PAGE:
Courtney Crumrin is an instant classic of a children’s tale. There is no doubt that this entire series, over seven volumes long now, is a five-star production, with fantastic art and dark, nightmarish storytelling. This is not a light-hearted fairy tale about a nice little girl. Courtney is decidedly not good-natured, and she’s always got plans that get others in trouble.
First, we meet Butterworm, a creature lurking in the backyard of Professor Crumrin’s house. He gives us an introduction to the professor and the rumors in the neighborhood that surround him. The professor is Courtney’s uncle, and when Courtney comes to stay with him, her adventures begin. She brings along with her a pair of vapid parents who care only about getting ahead and what the neighbors might think.
Courtney is apprehensive and is scared of her uncle, but curiosity gets the better of her, and soon she is exploring her uncle’s house, including sneaking into his private chambers in the off-limits upstairs part of the house. These nighttime adventures give her relief from her daytime torture at school, where she sticks out among her wealthy classmates. On her first day, she is roughed up by a group of students led by a mean girl who punches Courtney in the stomach and takes all her money. But it doesn’t take long for Courtney to find revenge via some night creatures she meets in the woods nearby.
And that’s when this story really picks up: Courtney reads in her uncle’s library about goblins and other creatures of lore and is soon able to manipulate them to her own advantage. She also learns spells that she uses to trick her classmates (after she’s dealt with her first bullies). Soon, she’s in her uncle’s confidence, and she starts learning, on the path to becoming a bit of a young witch. Each chapter shows Courtney dealing with a new problem, and each new difficulty involves some kind of magic, or learning from her uncle or from his books. In the third chapter, we even see Courtney have some adventures in babysitting. What could possibly go wrong? (A changeling, a dark market in goblin town, and other mysterious happenings . . .).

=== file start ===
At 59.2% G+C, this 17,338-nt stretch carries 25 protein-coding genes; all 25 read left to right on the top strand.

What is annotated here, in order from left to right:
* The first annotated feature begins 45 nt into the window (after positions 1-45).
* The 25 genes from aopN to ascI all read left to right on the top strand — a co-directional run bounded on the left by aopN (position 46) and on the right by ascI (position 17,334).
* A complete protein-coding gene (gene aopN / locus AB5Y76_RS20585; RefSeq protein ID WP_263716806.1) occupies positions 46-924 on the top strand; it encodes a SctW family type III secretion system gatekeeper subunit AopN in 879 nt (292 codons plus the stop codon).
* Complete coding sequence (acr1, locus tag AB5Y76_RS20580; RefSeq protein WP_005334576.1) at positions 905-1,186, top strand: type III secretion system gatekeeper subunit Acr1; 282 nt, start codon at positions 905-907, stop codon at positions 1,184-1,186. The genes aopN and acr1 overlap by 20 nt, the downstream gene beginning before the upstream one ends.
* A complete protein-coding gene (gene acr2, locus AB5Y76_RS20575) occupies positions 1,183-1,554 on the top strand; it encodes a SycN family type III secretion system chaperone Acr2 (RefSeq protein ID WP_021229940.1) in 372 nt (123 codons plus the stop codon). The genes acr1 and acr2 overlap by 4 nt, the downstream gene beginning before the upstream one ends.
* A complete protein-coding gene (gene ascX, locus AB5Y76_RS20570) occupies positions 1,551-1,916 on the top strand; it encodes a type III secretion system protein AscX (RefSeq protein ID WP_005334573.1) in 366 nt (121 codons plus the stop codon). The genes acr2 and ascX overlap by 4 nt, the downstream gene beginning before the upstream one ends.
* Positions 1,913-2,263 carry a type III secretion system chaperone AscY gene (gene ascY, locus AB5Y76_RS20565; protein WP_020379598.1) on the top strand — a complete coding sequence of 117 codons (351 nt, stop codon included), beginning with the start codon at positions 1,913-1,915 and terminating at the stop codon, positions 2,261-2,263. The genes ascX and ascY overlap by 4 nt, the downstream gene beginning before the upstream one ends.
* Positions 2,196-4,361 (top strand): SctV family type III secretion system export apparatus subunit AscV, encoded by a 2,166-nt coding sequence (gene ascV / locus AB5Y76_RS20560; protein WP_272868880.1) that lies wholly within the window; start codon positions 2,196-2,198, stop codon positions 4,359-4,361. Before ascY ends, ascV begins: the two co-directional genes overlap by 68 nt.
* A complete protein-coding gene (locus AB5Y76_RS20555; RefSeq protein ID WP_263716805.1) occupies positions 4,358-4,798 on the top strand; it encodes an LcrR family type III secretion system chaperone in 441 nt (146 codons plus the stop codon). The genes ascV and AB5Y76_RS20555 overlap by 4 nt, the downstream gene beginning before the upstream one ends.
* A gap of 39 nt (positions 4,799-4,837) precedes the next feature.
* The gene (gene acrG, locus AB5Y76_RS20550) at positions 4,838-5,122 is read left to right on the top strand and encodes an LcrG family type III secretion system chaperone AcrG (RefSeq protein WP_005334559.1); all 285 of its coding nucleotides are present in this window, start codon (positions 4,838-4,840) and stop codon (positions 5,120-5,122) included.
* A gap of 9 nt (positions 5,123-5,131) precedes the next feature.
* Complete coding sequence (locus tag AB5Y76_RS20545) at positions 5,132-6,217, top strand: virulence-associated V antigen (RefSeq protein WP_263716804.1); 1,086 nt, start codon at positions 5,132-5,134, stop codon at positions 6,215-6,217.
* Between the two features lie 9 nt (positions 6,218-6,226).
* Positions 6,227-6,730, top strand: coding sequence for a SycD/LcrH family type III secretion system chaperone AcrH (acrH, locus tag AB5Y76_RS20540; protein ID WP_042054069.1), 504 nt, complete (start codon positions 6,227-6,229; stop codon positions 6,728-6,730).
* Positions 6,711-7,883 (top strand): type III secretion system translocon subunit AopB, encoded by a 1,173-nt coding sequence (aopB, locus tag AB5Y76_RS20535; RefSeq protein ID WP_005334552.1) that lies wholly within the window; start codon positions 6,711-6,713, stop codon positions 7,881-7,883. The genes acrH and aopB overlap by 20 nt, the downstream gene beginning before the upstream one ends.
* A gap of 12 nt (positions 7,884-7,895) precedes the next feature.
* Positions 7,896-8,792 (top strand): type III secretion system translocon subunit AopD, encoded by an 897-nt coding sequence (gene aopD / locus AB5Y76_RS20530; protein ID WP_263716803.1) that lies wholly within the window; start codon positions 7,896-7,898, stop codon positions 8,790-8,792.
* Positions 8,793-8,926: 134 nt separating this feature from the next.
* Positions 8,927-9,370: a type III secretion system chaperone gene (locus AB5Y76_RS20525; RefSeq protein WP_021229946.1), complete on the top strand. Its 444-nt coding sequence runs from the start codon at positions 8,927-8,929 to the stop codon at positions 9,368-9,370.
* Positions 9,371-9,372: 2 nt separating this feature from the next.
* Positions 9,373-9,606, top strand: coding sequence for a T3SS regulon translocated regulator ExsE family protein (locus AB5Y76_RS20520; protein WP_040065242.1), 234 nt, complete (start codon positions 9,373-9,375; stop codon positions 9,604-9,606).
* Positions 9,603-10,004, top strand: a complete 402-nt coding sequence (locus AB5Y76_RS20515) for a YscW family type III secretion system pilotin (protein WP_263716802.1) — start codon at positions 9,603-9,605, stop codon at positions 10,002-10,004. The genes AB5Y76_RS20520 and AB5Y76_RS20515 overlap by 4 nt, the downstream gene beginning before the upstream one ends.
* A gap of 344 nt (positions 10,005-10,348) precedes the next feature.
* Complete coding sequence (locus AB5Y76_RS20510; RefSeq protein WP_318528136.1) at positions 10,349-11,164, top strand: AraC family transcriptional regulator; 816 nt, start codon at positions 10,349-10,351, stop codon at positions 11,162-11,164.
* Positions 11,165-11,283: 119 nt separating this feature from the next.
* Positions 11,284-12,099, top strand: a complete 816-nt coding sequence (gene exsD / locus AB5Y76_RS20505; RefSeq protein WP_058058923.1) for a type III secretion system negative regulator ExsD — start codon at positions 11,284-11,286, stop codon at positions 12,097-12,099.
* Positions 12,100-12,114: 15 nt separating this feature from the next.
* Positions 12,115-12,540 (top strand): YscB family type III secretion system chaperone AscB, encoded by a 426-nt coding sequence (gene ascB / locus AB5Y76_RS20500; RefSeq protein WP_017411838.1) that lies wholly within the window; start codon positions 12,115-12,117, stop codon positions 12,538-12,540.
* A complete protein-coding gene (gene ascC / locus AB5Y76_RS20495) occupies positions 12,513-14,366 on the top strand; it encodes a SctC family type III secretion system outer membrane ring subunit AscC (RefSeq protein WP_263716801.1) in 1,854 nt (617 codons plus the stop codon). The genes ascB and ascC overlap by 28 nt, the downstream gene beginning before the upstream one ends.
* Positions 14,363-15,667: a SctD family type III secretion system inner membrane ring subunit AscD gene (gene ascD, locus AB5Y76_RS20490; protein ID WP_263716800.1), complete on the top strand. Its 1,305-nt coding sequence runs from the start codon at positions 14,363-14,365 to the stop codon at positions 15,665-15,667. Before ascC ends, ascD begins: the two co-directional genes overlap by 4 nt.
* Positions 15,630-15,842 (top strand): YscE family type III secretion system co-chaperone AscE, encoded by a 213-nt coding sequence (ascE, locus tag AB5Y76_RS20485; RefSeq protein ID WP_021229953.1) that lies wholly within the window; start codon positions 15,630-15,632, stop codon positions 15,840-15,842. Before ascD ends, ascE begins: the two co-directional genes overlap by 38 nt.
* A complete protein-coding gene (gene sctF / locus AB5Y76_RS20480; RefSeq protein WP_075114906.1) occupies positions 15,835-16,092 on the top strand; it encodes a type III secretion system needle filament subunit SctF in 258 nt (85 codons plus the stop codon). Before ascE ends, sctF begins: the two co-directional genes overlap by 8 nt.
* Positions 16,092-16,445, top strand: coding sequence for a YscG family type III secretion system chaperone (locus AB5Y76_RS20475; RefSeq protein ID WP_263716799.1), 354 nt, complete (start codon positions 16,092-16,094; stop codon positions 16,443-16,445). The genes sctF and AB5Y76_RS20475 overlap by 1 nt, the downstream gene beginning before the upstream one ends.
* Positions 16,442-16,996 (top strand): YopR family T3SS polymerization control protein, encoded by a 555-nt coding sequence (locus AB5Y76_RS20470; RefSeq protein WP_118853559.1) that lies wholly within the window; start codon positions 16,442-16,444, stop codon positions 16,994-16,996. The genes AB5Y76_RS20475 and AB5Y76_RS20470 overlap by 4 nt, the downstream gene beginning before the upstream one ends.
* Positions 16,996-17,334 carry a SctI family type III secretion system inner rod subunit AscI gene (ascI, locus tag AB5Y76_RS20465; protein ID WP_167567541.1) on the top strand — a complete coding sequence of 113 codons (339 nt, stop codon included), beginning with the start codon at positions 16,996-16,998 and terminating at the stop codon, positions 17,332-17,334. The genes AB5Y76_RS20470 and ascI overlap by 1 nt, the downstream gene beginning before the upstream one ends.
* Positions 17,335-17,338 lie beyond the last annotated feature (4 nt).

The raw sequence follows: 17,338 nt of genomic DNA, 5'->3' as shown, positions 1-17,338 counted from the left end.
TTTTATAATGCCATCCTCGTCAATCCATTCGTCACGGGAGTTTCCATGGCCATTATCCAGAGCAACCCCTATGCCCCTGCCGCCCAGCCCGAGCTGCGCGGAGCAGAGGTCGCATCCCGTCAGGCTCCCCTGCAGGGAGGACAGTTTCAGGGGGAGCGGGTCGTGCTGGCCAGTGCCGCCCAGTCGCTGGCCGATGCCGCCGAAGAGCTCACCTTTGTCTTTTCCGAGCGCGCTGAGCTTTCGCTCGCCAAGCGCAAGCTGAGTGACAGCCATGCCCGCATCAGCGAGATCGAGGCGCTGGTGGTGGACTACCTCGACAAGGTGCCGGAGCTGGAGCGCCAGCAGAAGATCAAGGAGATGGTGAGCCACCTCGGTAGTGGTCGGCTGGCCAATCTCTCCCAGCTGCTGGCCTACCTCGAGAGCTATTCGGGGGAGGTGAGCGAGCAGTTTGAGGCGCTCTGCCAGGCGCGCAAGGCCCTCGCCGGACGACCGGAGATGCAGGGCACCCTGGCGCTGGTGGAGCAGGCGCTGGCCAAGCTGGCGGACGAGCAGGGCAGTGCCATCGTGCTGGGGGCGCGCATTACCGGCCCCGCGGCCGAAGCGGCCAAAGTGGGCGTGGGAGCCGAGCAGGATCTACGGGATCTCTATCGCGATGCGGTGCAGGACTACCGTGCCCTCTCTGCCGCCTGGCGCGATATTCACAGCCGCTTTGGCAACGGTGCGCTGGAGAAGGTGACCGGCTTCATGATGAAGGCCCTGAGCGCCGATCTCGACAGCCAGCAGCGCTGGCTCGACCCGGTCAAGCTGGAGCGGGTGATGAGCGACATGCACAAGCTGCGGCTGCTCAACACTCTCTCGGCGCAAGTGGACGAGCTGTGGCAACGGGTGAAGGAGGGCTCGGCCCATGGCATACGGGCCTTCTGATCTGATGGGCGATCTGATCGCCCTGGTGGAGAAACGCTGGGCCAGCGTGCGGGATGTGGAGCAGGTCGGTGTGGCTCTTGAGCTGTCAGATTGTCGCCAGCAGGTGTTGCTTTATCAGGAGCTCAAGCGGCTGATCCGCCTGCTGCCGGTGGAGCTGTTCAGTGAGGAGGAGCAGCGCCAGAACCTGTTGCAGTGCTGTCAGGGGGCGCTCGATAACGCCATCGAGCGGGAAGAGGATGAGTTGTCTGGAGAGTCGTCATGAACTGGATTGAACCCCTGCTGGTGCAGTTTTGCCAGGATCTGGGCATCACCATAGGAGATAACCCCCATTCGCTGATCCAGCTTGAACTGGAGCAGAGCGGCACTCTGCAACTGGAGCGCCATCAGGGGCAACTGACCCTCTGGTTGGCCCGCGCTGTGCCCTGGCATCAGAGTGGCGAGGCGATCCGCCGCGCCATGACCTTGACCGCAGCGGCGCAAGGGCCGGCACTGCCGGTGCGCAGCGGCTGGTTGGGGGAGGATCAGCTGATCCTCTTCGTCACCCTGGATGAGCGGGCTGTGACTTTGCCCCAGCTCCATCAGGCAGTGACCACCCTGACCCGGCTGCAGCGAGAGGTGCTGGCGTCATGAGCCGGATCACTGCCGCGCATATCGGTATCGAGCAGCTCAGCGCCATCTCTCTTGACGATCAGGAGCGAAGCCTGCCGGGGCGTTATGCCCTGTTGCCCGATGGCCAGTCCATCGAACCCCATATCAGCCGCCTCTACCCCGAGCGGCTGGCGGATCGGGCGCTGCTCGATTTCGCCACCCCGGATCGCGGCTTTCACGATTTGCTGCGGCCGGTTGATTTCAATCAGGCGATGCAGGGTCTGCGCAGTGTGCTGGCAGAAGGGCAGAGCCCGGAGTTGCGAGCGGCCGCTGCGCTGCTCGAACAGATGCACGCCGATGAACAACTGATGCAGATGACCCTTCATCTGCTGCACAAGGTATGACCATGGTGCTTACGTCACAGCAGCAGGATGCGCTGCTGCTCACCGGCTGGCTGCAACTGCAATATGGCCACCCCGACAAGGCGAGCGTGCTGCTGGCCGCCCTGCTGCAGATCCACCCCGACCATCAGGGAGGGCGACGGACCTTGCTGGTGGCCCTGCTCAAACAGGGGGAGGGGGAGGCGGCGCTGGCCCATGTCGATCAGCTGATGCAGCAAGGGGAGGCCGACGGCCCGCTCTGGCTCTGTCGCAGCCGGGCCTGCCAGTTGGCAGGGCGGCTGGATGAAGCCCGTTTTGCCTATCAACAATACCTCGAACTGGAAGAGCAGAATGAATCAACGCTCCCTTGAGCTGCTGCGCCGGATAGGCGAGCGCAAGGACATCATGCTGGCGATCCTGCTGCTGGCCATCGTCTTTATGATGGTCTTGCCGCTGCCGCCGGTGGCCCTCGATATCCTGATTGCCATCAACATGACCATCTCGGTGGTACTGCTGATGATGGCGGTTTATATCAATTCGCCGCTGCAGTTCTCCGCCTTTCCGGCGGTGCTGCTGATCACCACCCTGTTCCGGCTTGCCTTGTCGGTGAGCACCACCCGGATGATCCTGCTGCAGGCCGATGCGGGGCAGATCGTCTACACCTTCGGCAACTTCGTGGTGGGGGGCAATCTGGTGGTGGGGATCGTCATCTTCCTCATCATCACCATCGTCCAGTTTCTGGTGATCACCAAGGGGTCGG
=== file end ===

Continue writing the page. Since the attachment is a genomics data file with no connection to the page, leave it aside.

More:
I really cannot recommend this book highly enough. The new colors by Warren Wucinich make Ted Naifeh’s art come alive, particularly in Goblin Town, and the writing is perfect. Do not miss out on this series. Courtney Crumrin: The Night Things does not disappoint.